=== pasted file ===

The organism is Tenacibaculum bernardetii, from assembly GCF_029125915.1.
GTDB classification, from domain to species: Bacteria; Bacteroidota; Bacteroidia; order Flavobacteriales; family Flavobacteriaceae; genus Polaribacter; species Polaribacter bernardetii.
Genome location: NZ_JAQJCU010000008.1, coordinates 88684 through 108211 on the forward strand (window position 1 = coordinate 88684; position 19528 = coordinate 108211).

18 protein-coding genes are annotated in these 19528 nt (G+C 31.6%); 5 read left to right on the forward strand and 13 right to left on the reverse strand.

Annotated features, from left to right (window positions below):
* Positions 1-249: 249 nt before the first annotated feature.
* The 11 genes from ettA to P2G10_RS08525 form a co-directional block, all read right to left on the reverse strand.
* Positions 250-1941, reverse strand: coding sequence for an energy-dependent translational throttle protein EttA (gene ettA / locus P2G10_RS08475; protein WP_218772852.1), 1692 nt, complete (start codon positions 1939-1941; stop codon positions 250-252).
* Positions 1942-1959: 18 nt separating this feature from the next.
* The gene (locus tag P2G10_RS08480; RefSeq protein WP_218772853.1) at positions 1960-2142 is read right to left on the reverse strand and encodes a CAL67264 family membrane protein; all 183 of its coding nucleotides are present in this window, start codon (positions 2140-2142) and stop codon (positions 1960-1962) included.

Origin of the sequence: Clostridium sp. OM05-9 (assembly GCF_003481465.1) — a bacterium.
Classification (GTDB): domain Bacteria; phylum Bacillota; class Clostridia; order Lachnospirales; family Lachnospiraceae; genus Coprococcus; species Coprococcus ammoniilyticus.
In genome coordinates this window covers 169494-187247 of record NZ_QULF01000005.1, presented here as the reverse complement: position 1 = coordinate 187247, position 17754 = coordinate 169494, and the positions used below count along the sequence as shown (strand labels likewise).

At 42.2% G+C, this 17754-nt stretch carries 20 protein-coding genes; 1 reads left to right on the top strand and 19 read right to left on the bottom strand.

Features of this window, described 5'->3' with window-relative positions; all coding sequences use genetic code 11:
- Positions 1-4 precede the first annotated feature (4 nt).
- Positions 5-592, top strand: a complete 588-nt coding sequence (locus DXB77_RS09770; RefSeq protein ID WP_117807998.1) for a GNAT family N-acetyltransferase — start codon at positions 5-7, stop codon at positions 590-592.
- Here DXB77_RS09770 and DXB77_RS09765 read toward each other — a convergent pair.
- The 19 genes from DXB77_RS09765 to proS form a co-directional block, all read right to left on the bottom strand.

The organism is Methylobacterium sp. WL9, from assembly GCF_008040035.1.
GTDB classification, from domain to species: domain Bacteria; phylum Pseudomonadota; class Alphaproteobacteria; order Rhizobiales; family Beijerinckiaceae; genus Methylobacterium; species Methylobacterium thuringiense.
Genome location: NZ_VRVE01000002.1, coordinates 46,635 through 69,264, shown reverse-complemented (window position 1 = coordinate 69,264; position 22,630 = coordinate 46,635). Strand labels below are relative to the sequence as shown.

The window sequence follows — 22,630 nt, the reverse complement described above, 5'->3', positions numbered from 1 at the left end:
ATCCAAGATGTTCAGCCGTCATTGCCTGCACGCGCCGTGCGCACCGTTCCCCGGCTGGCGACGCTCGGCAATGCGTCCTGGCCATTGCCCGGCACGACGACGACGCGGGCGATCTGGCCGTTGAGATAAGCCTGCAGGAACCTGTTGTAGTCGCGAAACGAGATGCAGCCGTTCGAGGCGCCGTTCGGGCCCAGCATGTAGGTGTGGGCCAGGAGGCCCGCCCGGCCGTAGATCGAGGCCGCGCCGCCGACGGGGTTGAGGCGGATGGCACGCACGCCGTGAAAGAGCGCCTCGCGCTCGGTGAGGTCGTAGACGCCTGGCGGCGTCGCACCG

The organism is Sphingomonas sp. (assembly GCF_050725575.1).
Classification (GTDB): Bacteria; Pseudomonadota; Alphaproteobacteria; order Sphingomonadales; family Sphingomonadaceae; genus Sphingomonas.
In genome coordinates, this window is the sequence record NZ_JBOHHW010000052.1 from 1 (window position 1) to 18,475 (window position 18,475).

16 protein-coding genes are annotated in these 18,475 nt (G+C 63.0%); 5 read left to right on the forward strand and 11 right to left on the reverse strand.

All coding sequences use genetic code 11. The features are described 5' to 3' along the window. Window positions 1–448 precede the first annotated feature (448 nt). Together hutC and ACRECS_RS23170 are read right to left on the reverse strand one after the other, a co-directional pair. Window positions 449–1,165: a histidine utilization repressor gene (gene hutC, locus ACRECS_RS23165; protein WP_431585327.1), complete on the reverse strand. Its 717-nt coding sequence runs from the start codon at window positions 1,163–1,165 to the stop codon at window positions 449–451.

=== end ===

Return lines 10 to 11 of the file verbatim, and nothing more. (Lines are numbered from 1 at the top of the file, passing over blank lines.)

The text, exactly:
* The gene (locus tag P2G10_RS08480; RefSeq protein WP_218772853.1) at positions 1960-2142 is read right to left on the reverse strand and encodes a CAL67264 family membrane protein; all 183 of its coding nucleotides are present in this window, start codon (positions 2140-2142) and stop codon (positions 1960-1962) included.

Origin of the sequence: Clostridium sp. OM05-9 (assembly GCF_003481465.1) — a bacterium.